Nev Callaghan: A life full of humour, hard work and loyalty
THE funeral service began with the song, What a Wonderful World, to set the scene for celebrating the remarkable life of Nev Callaghan.
Hundreds of people gathered at the Rockhampton Crematorium today to honour a champion Rockhampton citizen, successful businessman, talented sportsman and devoted family man after he died at the weekend aged 80.
It was a life full of humour, hard work and loyalty.
Reverend Delfina Trail conducted the service, describing a man who "truly left a large footprint, such as it is with people who are kind, generous and loving”.
Nev's niece Louise Bulman read the eulogy, observing that everyone at the service knew Nev through many different ways.
"Many of you would have encountered his generosity, his big heart and incredible desire to solve the problem and make you happy,” she said.
"We want to remember him as the kind and gentle man he was.”
Nev was born in 1936 to Jack and Ivy Callaghan as the fourth of nine children (six boys) and grew up idolising his parents and forming close relationships with all of his brothers and sisters.
Money was short in the war years and young Nev would help out his parents by riding his bike to the greengrocer to pick up the "speckled fruit” and also to the cake shop to get the broken cakes.
He would also run errands and messages for neighbours to "make a bob for the family”.
"While he did messages for a purpose it was to his benefit as he liked to know what was going in the neighbourhood,” Louise said.
With six boys in the family there was always plenty of "hijinks going on”.
Nev would always say "it was just good clean fun”.
"There was a Sunday afternoon ritual in the Callaghan family which involved the boys kicking the football over the power line - and then sitting in the darkness waiting for the power to be restored,” Louise said to laughter from the audience.
"Another game was with the neighbours two doors down. They each made a catapult and would catapult half bricks across the yards. How nobody suffered an injury was amazing.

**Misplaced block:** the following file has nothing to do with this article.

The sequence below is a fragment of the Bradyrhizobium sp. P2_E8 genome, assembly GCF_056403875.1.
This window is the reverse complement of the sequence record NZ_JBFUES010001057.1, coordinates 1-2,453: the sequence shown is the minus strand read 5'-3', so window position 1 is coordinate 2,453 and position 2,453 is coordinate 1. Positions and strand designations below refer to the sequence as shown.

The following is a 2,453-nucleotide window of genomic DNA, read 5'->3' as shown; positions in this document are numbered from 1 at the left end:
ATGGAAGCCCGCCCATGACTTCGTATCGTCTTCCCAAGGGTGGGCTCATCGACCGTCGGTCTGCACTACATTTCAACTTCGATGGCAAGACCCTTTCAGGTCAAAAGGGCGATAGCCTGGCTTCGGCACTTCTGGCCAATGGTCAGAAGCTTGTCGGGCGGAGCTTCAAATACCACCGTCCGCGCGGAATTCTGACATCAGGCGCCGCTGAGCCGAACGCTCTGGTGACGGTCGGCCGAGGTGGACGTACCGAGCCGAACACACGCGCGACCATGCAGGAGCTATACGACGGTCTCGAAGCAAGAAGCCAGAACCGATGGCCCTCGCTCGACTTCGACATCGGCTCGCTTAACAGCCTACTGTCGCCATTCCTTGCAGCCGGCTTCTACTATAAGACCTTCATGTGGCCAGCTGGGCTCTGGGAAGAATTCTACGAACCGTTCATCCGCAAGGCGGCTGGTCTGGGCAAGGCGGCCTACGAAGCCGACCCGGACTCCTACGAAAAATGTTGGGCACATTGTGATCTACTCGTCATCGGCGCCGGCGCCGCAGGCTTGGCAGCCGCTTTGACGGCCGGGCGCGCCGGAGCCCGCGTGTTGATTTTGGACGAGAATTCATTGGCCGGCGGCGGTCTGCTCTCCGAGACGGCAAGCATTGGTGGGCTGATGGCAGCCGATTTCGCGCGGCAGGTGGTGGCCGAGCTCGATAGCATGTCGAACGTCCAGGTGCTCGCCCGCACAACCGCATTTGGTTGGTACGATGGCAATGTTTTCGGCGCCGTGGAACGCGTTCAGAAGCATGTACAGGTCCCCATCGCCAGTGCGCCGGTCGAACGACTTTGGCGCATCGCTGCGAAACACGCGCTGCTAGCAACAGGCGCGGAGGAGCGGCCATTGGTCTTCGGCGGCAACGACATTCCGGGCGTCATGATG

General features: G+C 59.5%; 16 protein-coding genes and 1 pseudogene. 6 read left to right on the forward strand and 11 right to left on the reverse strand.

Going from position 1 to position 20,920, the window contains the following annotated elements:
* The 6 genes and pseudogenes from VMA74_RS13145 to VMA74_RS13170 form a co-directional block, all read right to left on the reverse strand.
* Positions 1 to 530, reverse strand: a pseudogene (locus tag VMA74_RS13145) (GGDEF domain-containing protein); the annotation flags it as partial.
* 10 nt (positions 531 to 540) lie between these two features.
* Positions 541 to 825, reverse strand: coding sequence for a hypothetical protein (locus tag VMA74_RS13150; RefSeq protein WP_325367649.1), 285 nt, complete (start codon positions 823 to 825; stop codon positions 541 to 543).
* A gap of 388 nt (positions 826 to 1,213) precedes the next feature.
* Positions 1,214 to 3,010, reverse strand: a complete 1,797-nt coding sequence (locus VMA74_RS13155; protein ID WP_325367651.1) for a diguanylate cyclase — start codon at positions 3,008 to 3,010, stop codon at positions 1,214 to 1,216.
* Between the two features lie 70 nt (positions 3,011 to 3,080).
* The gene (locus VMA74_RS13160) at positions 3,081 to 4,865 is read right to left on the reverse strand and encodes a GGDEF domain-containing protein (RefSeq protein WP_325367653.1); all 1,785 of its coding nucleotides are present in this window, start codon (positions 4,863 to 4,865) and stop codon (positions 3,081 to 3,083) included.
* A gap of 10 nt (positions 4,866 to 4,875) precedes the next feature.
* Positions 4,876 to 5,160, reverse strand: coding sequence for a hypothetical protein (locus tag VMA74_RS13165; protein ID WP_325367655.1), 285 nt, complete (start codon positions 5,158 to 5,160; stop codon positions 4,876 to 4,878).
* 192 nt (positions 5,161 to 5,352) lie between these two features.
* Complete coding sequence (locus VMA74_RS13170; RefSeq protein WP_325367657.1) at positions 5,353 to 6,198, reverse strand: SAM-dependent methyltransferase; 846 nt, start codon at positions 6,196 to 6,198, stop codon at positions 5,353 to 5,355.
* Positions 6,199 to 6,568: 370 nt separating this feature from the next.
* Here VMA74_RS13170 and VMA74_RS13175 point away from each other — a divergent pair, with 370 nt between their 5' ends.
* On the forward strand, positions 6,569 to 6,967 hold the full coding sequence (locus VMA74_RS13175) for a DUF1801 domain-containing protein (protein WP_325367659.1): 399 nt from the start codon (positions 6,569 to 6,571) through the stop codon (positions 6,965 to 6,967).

"Every new year they would place firecrackers in the neighbour's letter box and blow it up.”
Nev's best friend in life was Norm Diplock.
They met at four years of age and were great mates from then on.
"They did national service together, set up business across the road from each other, a friendship of 76 years and never a cross word,” Louise said.
After leaving school Nev did his mechanics apprenticeship at Byrne Motors and there met two important people in his life. His future wife of 55 years, Noela, and his future business partner Mick Docherty.
A few years after completing his apprenticeship Nev and Mick started DC Motors in 1959. It started off as a small garage and grew into a multi-franchised dealership business.
Sadly Mick passed away a 1981 and Nev continued to expand the business.
"He took risks and would have been stressed at times but of course he didn't show it,” Louise said.
"He was always the protector. He treated his staff as family and always knew what was going on in their lives and would give them guidance and opportunities to develop personally and professionally.”
Nev's focus on customer service was a cornerstone of his business success.
One his sisters recalls the time she went with her mother to get fuel at DCs and a customer drove in behind them. Nev immediately told them to drive around the block as he needed to look after the customer.
He sold another sister's car without asking her because a customer wanted it.
He sold his father a car - it wasn't a nice colour - but he said "it didn't matter because dad was colour blind”.
All of this led to DC motors being a successful business.
He married Noela in 1960 and they had three children Ann-Marie, Tony and Francis.
Nev was always there for his family.
"He never did put himself first, he was always the peacemaker,” Louise said.
They would go on family holidays after Christmas every year to places like Brisbane, Gold Coast, Sydney and Canberra.
He wanted to show the kids new things but technology was not his friend.
In Canberra in the 1970s he came across a photocopier for the first time and told Francis to put her face in the copier to get a photo of her.
Being a talented sportsman, he played rugby league for Rockhampton, Central Queensland and one game for Queensland in 1959, something he was quietly proud of.
After he finished playing he continued his association with the Rockhampton Leagues Club.
He would also sponsor many other sporting teams to help them to succeed.
"As a child and adult he would take any opportunity presented to him,” Louise said.
"His quietly determined nature made him the gentleman he was.”
After the service, friends and family gathered at the Rockhampton Leagues Club to share more memories of Nev's life.